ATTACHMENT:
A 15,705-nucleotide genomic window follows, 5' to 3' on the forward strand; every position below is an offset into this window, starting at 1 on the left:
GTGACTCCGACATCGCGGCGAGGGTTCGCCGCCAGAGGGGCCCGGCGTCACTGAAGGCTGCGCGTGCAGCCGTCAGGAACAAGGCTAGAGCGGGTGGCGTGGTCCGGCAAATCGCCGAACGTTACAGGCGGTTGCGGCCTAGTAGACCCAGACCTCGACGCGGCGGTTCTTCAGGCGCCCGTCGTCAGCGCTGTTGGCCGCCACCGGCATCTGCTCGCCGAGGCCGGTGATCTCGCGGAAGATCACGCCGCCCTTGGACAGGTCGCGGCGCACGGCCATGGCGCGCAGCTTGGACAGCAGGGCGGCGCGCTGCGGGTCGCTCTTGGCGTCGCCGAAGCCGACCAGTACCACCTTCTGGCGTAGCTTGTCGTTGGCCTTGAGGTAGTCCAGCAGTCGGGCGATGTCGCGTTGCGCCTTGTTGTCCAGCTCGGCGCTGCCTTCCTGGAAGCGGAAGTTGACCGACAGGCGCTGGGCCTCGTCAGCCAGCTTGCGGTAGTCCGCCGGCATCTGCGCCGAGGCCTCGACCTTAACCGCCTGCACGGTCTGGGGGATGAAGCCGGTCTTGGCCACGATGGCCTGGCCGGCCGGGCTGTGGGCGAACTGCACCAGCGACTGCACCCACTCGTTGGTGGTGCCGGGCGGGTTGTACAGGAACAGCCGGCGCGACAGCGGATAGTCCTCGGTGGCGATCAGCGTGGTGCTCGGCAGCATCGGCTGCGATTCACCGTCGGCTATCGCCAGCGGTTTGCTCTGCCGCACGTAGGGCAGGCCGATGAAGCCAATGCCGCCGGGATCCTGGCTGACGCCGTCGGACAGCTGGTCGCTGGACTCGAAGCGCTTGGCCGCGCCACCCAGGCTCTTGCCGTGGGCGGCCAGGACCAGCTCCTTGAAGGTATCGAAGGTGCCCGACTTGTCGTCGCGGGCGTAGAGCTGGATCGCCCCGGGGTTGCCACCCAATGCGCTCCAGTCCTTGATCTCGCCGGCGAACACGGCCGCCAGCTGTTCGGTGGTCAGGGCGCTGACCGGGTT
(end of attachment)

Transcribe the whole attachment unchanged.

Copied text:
A 15,705-nucleotide genomic window follows, 5' to 3' on the forward strand; every position below is an offset into this window, starting at 1 on the left:
GTGACTCCGACATCGCGGCGAGGGTTCGCCGCCAGAGGGGCCCGGCGTCACTGAAGGCTGCGCGTGCAGCCGTCAGGAACAAGGCTAGAGCGGGTGGCGTGGTCCGGCAAATCGCCGAACGTTACAGGCGGTTGCGGCCTAGTAGACCCAGACCTCGACGCGGCGGTTCTTCAGGCGCCCGTCGTCAGCGCTGTTGGCCGCCACCGGCATCTGCTCGCCGAGGCCGGTGATCTCGCGGAAGATCACGCCGCCCTTGGACAGGTCGCGGCGCACGGCCATGGCGCGCAGCTTGGACAGCAGGGCGGCGCGCTGCGGGTCGCTCTTGGCGTCGCCGAAGCCGACCAGTACCACCTTCTGGCGTAGCTTGTCGTTGGCCTTGAGGTAGTCCAGCAGTCGGGCGATGTCGCGTTGCGCCTTGTTGTCCAGCTCGGCGCTGCCTTCCTGGAAGCGGAAGTTGACCGACAGGCGCTGGGCCTCGTCAGCCAGCTTGCGGTAGTCCGCCGGCATCTGCGCCGAGGCCTCGACCTTAACCGCCTGCACGGTCTGGGGGATGAAGCCGGTCTTGGCCACGATGGCCTGGCCGGCCGGGCTGTGGGCGAACTGCACCAGCGACTGCACCCACTCGTTGGTGGTGCCGGGCGGGTTGTACAGGAACAGCCGGCGCGACAGCGGATAGTCCTCGGTGGCGATCAGCGTGGTGCTCGGCAGCATCGGCTGCGATTCACCGTCGGCTATCGCCAGCGGTTTGCTCTGCCGCACGTAGGGCAGGCCGATGAAGCCAATGCCGCCGGGATCCTGGCTGACGCCGTCGGACAGCTGGTCGCTGGACTCGAAGCGCTTGGCCGCGCCACCCAGGCTCTTGCCGTGGGCGGCCAGGACCAGCTCCTTGAAGGTATCGAAGGTGCCCGACTTGTCGTCGCGGGCGTAGAGCTGGATCGCCCCGGGGTTGCCACCCAATGCGCTCCAGTCCTTGATCTCGCCGGCGAACACGGCCGCCAGCTGTTCGGTGGTCAGGGCGCTGACCGGGTT